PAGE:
U2F is an emerging standard for physical authentication tokens. Current U2F keys are all small USB devices. To log in, you won’t need to enter an authentication code provided from an app or SMS—just insert the USB security key and press a button. Here’s how they work.
When you hook a game controller up to your PC—whether it’s an Xbox controller, PlayStation controller, Steam controller, or something else—you can remap the buttons for individual Steam games however you want. Here’s how.
The LibreOffice user profile is where all user-related data is stored, such as extensions, custom dictionaries, and templates. When you uninstall or update LibreOffice, the user profile is preserved.
If you’ve been using VirtualBox to run virtual machines and you want to switch to Parallels Desktop for Mac, you can convert your VirtualBox virtual machines to Parallels—whether you’re using VirtualBox in Windows, Linux, or macOS.
If you are new to using Linux, then many of the commands and variations thereof may seem a bit confusing. Take the “echo” command, for example. Why do people use it when installing software? Today’s SuperUser Q&A post has the answer to a new Linux user’s question.
Windows 10, 8, 7, and Vista all support symbolic links—also known as symlinks—that point to a file or folder on your system. You can create them using the Command Prompt or a third-party tool called Link Shell Extension.
Every time you open a LibreOffice program, or even the LibreOffice Start Center, a splash screen displays. This splash screen serves no real purpose, so if you’d rather not see it, we’ll show you how to disable it in Windows and Linux.
Linux allows you to create symbolic links, or symlinks, that point to another file or folder on your machine. The best way to do this is with the ln terminal command—though there are some graphical file managers that can create symbolic links too.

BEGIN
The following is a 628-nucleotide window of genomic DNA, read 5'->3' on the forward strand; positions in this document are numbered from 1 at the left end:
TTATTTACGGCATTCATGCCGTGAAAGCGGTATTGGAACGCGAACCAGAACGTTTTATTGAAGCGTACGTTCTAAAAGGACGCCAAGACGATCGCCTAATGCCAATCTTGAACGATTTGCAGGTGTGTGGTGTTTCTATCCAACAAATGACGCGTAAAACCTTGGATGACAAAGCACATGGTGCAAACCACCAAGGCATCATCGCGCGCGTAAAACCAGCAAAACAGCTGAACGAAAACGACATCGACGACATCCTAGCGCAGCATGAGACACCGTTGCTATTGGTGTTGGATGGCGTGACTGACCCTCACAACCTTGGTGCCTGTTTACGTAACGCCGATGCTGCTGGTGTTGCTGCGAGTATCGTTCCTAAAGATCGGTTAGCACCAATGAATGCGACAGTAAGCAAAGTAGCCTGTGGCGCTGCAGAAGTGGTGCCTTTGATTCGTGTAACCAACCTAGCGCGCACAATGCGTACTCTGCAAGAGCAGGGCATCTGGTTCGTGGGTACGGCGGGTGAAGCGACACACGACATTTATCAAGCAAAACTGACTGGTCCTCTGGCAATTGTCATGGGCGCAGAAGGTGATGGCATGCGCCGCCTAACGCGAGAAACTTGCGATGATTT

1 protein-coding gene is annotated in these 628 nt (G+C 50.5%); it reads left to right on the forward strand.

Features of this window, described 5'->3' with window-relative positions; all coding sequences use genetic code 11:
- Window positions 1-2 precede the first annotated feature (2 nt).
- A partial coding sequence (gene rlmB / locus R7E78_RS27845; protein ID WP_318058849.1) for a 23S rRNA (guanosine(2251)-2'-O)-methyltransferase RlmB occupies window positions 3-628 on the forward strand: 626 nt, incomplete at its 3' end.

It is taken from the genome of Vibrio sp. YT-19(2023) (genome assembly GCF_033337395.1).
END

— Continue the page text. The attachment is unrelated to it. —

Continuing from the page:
CyanogenMod is dead, killed by parent company Cyanogen. The community is attempting to pick up the pieces and create a new project, LineageOS, based on the code. But it’s a reminder that open source software isn’t all sunshine, rainbows, and stability: in fact, it can often be very messy.
We’ve all downloaded files from the web to our computer. However, if you’d rather download files directly to your Google Drive account, there’s an extension for Google Chrome that allows you to do just that.
In the Creators Update, Windows 10’s Bash shell now allows you to run Windows binaries and standard Command Prompt commands, right from Bash. You can run both Linux and Windows programs from the same Bash shell, or even incorporate Windows commands into a Bash script.
In this day and age, it is not a bad idea to be leery of untrusted executable files, but is there a safe way to run one on your Linux system if you really need to do so? Today’s SuperUser Q&A post has some helpful advice in response to a worried reader’s query.
PPAs, or “Personal Package Archives”, offer software that isn’t available in Ubuntu’s software repositories. Some PPAs offer newer versions of software packages that hasn’t made it to Ubuntu’s repositories yet. Installing software from a PPA is easier than compiling the software from its source code, so it’s good to know how to do it.